Mar 15, 2017

On March 16, the statutory debt limit will once again be reinstated, freezing the national debt at its current level — just under $20 trillion. This reinstatement will prevent the Treasury Department from borrowing additional funds under standard operating procedures.

Here’s a look at what this means for federal lawmakers and the economy.

Why Is the Debt Ceiling Being Reinstated Now?

In November 2015, Congress and the President agreed to suspend the debt limit through March 15, 2017. During this period, the Treasury has been able to borrow to pay for the government’s obligations under standard operating procedures. But that ability ends with the reinstatement of the debt ceiling.

Barring action from lawmakers to raise or suspend the debt ceiling, the Treasury Department will, once again, begin employing “extraordinary measures” that will enable it to continue borrowing for a limited amount of time.

According to Peterson Foundation estimates, those extraordinary measures can continue for a number of months, and would likely be exhausted in October or November of 2017. At that point, if the debt limit is not raised or suspended, the Treasury Department would be forced to rely solely on incoming cash flows to pay obligations.

What Are the Potential Consequences of Not Raising the Debt Limit?

If lawmakers do not agree on raising or suspending the debt limit before the extraordinary measures are exhausted, there would be severe consequences for both the federal government and the economy. With spending limited to incoming revenue, the federal government could be forced to delay payments to employees, contracts could be violated, and payments to beneficiaries of government programs (including Social Security and Medicare) could be delayed or reduced. Although the Treasury Department would likely continue making timely principal and interest payments on the public debt, worries about the government’s creditworthiness would likely cause interest rates to rise and increase the government’s cost of borrowing.

A federal default of this nature would have serious economic consequences. A study by Macroeconomic Advisers and funded by PGPF analyzed the economic effects of fiscal brinksmanship during the fiscal cliff episode. The study found that even a brief debt limit impasse at that time would push the economy back into recession; an impasse lasting two months could have led to a prolonged economic downturn and eliminated approximately 3 million jobs.1

Does the Debt Limit Control Government Spending?

No — raising the debt limit does not authorize new spending. Rather, raising the debt limit simply enables the Treasury Department to pay commitments that the government has already incurred as the result of past decisions by elected officials. In order to control actual spending, lawmakers must change the laws that authorize spending in the first place.

What Is the History of the Debt Limit?

The debt limit has been raised frequently in the past — more than 80 times since 1960.

Debt subject to limit and the statutory limit on federal debt since 1977. | SOURCE: United States Department of the Treasury, Daily Treasury Statement; Office of Management and Budget, Budget of the United States Government, Fiscal Year 2017, February 2016. Compiled by PGPF.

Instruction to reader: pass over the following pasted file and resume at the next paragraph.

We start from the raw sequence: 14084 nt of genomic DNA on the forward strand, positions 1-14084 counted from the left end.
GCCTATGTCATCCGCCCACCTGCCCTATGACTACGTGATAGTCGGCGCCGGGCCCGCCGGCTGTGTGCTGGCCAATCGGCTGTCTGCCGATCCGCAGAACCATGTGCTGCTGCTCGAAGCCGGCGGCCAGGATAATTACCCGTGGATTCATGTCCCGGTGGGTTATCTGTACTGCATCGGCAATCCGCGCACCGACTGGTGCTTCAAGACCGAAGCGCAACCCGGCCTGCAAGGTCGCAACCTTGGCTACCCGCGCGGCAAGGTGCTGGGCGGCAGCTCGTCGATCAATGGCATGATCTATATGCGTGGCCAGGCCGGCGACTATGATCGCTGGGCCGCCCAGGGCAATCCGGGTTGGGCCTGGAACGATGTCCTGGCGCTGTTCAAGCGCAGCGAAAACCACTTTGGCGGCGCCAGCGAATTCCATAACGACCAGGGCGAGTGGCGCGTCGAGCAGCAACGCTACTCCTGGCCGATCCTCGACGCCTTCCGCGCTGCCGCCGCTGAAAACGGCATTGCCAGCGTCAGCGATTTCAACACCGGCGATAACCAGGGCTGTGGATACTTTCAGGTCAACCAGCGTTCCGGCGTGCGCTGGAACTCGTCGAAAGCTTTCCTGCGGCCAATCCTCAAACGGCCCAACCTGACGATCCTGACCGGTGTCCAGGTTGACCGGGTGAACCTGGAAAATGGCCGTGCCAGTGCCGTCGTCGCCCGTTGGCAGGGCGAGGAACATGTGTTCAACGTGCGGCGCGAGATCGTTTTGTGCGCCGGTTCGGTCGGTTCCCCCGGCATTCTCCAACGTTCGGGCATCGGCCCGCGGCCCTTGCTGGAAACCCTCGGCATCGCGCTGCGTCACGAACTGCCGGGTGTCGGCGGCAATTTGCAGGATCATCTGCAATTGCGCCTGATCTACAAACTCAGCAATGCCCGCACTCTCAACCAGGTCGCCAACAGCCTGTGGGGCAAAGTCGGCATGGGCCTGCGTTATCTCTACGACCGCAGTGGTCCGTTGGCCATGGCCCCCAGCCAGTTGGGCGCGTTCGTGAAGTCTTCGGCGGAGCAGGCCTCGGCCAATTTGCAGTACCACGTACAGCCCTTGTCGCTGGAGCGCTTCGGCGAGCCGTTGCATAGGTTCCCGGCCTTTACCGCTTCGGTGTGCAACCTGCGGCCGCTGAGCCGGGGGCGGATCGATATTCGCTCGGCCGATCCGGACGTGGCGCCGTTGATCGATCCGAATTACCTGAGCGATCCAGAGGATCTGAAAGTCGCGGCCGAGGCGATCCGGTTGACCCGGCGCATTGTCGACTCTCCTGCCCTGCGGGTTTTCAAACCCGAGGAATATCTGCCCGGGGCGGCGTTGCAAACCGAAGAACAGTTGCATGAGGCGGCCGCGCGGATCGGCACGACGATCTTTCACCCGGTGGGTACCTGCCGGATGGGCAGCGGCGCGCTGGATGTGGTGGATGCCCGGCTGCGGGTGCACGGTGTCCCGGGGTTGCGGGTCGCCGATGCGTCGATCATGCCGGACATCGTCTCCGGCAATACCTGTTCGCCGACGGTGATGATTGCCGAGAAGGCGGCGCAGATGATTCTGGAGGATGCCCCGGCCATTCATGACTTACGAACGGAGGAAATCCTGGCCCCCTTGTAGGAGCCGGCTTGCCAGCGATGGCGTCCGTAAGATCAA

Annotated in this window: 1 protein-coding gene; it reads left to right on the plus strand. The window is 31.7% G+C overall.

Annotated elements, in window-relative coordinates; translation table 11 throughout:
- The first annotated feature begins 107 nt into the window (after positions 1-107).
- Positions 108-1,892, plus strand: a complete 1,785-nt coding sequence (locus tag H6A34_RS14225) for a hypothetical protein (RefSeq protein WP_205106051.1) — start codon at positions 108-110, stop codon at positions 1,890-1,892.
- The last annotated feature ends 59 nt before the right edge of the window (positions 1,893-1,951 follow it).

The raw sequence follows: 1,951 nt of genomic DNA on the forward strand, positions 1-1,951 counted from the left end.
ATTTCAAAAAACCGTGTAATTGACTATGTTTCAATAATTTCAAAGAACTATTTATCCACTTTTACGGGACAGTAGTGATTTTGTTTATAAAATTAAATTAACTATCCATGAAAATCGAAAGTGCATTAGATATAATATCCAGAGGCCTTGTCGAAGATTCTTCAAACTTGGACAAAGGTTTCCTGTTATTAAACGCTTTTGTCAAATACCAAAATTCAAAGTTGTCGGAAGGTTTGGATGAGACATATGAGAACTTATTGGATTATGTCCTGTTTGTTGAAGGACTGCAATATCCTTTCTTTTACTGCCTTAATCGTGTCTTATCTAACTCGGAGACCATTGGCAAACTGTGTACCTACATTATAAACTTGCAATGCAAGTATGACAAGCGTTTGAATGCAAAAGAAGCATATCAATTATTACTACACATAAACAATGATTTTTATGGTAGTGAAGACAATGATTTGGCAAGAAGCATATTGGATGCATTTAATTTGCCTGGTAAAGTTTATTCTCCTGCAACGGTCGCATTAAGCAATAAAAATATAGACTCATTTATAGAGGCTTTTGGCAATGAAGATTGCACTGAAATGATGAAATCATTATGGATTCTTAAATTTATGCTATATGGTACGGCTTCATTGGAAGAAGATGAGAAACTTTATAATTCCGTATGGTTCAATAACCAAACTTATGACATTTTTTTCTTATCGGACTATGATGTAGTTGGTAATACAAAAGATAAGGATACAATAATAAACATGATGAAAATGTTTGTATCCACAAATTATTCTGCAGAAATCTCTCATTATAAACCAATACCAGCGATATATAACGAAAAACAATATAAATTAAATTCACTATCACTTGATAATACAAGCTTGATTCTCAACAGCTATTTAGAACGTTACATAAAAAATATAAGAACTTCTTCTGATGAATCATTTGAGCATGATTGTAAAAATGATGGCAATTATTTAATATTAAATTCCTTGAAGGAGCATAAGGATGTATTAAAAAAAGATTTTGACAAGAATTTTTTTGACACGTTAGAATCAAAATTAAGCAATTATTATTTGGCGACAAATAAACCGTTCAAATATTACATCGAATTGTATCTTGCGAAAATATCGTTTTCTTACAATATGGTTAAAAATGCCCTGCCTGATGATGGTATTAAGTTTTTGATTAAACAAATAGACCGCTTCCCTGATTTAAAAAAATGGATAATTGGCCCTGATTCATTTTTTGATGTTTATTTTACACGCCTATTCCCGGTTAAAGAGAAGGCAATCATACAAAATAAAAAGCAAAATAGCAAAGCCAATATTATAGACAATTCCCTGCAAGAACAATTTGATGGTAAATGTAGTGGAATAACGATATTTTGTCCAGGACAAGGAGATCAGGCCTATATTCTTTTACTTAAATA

The debt limit has been raised by many presidents and Congresses — both Democrats and Republicans.

The debt limit has been raised or suspended 83 times since 1959.

What Are the Effects of These Fiscal Battles on the Economy?

Even if default is avoided, fiscal brinksmanship surrounding the debt limit has negative consequences. The threat of default puts into question America’s willingness to honor its commitments. Not only does the threat of default harm the image of our country’s creditworthiness, it also has an impact on our economy. The Macroeconomic Advisers’ report found that the uncertainty created by fiscal brinksmanship from 2010 to 2013 cost the economy 900,000 jobs. Fiscal uncertainty also hurts the federal budget. The U.S. Government Accountability Office (GAO) estimated that delays in raising the debt limit in 2011 increased the government’s borrowing costs by $1.3 billion in that fiscal year.2

Conclusion

While brinksmanship is a poor way to conduct fiscal policymaking, the debt ceiling is a reminder of the continuing structural imbalances in our federal budget. Since the suspension of the debt ceiling in November 2015, the debt has increased by approximately $1.7 trillion, and there have been no meaningful reforms to our unsustainable long-term fiscal path.

Stabilizing the debt gradually over the long term is a key part of any sound fiscal policy and viable economic strategy for America. Unless we confront these budgetary challenges and close the structural imbalance between spending and revenues, federal debt will climb to unsustainable levels and put America’s economy and future prosperity at risk.

Addressing our long-term fiscal challenges is critical for ensuring that America has adequate resources for investing in our future, protecting critically important programs, and creating robust economic growth and opportunity for future generations. Governing by crisis, engaging in fiscal brinksmanship, and threatening our nation’s creditworthiness are not effective means of addressing our fiscal situation and will make matters worse to the extent that they hurt the economy. Instead, Congress should use the formal budget process as a positive means to develop effective fiscal reforms that address our fiscal challenges and improve our economy.

1 Macroeconomic Advisers, LLC, The Cost of Crisis-Driven Fiscal Policy, October 2013. (Back to citation)

2 Government Accountability Office, Analysis of 2011-2012 Actions Taken and Effect of Delayed Increase on Borrowing Costs, July 2012. (Back to citation)

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